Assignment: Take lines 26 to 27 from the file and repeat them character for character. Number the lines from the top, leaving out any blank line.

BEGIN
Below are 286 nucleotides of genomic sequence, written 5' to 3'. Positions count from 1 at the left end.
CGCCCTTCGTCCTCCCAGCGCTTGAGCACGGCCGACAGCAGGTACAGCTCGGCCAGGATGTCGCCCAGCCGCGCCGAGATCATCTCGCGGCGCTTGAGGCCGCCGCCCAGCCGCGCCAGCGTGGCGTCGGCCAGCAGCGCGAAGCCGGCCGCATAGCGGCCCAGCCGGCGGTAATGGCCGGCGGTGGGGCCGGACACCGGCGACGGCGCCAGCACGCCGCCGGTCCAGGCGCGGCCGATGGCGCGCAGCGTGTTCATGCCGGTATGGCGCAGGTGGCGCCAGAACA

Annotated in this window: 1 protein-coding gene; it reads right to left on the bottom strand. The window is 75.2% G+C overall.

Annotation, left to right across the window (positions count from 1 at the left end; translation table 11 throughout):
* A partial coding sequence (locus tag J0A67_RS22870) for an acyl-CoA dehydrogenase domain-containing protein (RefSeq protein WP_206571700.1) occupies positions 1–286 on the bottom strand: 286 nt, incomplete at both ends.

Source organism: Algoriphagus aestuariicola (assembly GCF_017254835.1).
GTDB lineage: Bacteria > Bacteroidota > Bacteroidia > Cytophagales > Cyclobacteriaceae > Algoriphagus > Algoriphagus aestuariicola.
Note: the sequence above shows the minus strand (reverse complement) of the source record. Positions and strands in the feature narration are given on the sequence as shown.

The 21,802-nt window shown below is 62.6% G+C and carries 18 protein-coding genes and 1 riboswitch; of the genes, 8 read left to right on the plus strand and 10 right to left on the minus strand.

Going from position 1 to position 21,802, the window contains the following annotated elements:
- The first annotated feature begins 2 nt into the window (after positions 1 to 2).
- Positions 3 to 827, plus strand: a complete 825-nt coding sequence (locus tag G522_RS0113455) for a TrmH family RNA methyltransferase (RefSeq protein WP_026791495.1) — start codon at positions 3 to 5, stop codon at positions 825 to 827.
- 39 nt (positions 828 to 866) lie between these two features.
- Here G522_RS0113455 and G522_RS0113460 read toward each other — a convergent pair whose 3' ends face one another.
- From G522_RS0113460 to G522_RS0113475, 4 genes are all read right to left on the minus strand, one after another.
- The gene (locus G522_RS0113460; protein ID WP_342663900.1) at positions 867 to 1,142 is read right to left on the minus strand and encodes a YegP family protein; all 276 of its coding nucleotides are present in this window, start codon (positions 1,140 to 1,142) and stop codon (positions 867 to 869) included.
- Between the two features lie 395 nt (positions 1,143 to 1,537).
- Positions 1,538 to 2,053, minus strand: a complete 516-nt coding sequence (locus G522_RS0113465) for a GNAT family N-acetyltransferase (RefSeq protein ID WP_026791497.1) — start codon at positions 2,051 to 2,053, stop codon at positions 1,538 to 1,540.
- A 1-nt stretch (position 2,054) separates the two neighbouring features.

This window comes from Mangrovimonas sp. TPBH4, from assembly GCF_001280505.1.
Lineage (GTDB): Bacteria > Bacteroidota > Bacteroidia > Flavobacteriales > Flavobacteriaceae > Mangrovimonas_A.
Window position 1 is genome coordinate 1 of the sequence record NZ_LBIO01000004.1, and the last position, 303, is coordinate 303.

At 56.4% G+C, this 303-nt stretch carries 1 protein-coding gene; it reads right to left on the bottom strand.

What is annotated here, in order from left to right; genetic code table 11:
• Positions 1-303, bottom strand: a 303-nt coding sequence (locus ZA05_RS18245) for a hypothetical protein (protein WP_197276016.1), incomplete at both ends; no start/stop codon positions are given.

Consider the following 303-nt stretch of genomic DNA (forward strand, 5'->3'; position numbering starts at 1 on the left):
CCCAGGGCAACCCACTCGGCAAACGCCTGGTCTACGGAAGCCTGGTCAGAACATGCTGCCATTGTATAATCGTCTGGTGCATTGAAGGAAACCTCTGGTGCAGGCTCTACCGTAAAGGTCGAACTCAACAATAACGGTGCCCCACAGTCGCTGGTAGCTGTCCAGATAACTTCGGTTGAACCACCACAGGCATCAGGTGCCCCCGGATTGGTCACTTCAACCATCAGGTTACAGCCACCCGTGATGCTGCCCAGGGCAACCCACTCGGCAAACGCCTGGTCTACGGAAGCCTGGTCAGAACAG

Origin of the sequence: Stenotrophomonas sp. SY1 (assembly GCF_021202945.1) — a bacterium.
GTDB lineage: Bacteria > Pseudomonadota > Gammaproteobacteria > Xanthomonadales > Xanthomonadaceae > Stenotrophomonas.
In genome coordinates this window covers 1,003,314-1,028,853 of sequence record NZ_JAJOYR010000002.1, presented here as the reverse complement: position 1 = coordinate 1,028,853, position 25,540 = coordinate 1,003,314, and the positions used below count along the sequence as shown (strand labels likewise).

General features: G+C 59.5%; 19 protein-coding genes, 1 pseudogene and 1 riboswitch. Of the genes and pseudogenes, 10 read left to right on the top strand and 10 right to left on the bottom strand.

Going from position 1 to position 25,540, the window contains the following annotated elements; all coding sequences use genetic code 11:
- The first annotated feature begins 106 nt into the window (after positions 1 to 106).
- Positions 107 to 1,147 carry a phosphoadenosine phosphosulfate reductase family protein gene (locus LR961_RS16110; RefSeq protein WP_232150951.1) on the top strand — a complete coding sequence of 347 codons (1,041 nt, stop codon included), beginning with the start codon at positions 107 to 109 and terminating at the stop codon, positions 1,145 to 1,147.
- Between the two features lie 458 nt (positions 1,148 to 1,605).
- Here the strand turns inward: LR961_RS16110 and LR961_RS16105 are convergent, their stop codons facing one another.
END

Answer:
Consider the following 303-nt stretch of genomic DNA (forward strand, 5'->3'; position numbering starts at 1 on the left):
CCCAGGGCAACCCACTCGGCAAACGCCTGGTCTACGGAAGCCTGGTCAGAACATGCTGCCATTGTATAATCGTCTGGTGCATTGAAGGAAACCTCTGGTGCAGGCTCTACCGTAAAGGTCGAACTCAACAATAACGGTGCCCCACAGTCGCTGGTAGCTGTCCAGATAACTTCGGTTGAACCACCACAGGCATCAGGTGCCCCCGGATTGGTCACTTCAACCATCAGGTTACAGCCACCCGTGATGCTGCCCAGGGCAACCCACTCGGCAAACGCCTGGTCTACGGAAGCCTGGTCAGAACAG